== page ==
The Tot Wrangler


Photo: She Knows

For some reason, this job always falls to the kid who’s almost 18 years old or the adult who most recently had a baby. The teens walk the line between apathy and affection for their younger siblings and cousins while the new parent is too preoccupied making airplane noises at the youngest of the bunch.


The Drunk


Photo: Lifehack

This wildcard can go to anyone. Generally, several glasses of wine make people nostalgic for the good old days, which could be the 1950s or the romantic vacation you took with your (now) ex last year. Watch the pinot; no one’s safe.


The Dessert Maestro


Photo: Houston Chronicle

They arrived with it wrapped in a fortress of containers and bags, and slipped it into the oven as soon as the turkey was done. Some may be a one-trick pony, and others can keep us guessing as to what adventurous dessert they’ve brought over this year. Everyone saves room for dessert and  it’s the very last thing anyone remembers before they fall asleep on the couch.

Culture Hit-Or-Miss Tastemade/Snapchat

5 Reasons Why The Kid’s Table Is Way Better

Admit it, you miss the kids’ table at family holidays. You’ve spent your entire adult life wistfully sighing aloud, like some kind of eternally hopeless romantic, missing your long-past glory days of olde. And there’s good reason for it! The kids’ table was like having bottle service at a bitchin’ nightclub, where the celebrities get away with anything they want. Here are just a few reminders of why the kids’ table was the best place to ever eat.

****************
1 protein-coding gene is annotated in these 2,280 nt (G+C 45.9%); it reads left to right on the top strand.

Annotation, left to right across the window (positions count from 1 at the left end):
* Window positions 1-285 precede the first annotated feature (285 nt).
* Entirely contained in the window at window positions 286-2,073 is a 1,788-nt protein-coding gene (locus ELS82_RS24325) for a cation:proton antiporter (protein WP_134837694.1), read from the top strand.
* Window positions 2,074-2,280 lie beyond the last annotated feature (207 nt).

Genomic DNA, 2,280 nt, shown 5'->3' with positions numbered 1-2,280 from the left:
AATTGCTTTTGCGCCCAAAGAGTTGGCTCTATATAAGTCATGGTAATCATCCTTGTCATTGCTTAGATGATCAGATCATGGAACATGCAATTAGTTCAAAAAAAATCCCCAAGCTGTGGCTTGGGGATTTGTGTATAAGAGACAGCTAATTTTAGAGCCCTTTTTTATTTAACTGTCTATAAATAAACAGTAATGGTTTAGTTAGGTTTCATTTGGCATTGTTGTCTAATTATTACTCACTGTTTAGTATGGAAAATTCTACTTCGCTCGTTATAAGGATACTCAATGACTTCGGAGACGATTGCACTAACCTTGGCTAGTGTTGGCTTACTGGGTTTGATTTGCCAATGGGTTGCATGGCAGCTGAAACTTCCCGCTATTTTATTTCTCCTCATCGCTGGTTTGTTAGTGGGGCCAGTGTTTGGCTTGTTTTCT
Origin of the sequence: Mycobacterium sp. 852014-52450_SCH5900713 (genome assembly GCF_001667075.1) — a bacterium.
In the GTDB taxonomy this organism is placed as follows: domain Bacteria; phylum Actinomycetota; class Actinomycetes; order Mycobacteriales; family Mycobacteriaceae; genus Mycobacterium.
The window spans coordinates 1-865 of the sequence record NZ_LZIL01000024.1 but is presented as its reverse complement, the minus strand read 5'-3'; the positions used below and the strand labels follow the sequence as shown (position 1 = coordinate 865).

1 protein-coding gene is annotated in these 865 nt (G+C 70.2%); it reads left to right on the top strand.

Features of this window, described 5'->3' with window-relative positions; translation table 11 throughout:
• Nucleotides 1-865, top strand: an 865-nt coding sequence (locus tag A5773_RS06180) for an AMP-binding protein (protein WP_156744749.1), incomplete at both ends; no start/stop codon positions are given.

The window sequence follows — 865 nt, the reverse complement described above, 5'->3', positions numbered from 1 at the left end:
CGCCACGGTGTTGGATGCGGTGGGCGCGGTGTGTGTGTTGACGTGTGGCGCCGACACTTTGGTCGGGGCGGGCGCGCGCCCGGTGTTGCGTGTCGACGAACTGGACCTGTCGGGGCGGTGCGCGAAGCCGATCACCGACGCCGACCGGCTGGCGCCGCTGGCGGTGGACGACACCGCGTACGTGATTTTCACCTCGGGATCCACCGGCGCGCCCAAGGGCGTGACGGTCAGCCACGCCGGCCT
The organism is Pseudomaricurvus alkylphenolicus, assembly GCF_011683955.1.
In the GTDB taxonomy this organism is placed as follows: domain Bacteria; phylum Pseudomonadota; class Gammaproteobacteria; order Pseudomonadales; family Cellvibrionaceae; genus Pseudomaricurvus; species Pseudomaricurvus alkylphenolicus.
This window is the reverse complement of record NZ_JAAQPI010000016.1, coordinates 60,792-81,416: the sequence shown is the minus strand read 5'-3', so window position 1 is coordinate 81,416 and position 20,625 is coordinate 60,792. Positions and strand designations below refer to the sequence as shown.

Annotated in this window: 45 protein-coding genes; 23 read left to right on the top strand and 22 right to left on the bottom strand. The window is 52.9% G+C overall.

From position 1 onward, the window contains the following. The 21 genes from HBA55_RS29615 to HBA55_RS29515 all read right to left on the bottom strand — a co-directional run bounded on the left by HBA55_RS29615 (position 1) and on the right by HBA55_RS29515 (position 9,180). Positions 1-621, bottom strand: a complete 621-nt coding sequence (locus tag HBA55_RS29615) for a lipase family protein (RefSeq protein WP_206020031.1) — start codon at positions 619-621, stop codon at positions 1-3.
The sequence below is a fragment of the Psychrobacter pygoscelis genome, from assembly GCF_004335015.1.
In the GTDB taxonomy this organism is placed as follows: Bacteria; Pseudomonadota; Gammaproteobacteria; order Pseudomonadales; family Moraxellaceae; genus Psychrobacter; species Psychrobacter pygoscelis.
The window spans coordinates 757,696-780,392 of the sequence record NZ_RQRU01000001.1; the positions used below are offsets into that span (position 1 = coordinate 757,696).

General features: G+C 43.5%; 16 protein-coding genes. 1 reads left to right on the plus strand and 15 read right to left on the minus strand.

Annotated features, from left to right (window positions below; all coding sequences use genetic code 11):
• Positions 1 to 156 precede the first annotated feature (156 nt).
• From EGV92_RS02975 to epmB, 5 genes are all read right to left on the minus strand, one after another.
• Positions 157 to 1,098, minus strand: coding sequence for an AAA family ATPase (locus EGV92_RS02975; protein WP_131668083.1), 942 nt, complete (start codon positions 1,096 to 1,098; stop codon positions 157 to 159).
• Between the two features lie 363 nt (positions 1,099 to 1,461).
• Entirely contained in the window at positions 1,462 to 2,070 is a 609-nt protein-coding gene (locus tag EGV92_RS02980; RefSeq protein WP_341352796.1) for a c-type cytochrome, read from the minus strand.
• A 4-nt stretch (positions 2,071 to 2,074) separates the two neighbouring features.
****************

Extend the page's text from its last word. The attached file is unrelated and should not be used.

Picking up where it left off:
There’s Less Pressure To Use Utensils


Photo: Where is Darren Now? 

If the food makes it into your mouth, instead of, say, the floors or walls, that’s a huge win. Given that the kids table is more dodgeball than decathlon, there’s really only one rule: eat successfully. However you’re able to accomplish that, go for it. Nobody cares if it’s drinking gravy from your mug or chomping asparagus like licorice whips.


There’s No Questions From Relatives


Photo: Runt of the Web

You don’t have to carefully plot your bouncy, overly rehearsed answers about how school’s going or what your big summer plans are; no lame panel discussion like that, no way. You’re surrounded by the wildest batch of lunatics at the party and all they want to do is tell jokes and make a mess. You don’t have to worry about anything resembling appearances.


You Get Fed Quicker


Photo: Almost Halfway There

At family holidays, kids need to be fed before adults or the entire house burns to the ground. As long as it’s not sugar, feeding kids might be the only way to slow them down. Extended family get-togethers are like music festivals to tykes, where all their just-as-insane peers show up to ball out, so — please, save yourself — just get food in them! It’s the only thing that’ll keep the house standing.


It Can Pretty Much Go In Any Direction Of Crazy


Photo: The Odyssey Online

The grown-ups’ table discussion is always the same. You have your polite Q&A session, followed by one person getting the spotlight dragged on them, which turns into a surprisingly political dialogue that spirals before halting by a forced collection of recent mundane interests, hobbies, and activities. At the kids table, it could be who makes the best fart noises or a game of ‘How Many Things Can We Set On Fire Before The Adults Notice’? You have no idea. It can go from tea party to Lord of the Flies before you even finish your first glass of soda.


You Spend Your Entire Adult Life Wishing You Were Back At It


Photo: Travel and Leisure

Over the years, you build up your time at the kids’ table with rosy-colored nostalgia and wish you were back there. There are roughly three stages to eating at family holidays:

  • First stage: Sitting at the kids’ table while wanting to be at grown-ups’ table.
  • Second stage: Seemingly indefinite teenage diner identity crisis.
  • Third stage: Sitting at grown-ups’ table wanting to be at kids’ table.

All hail the beautiful and glorious chaos of the kids’ table!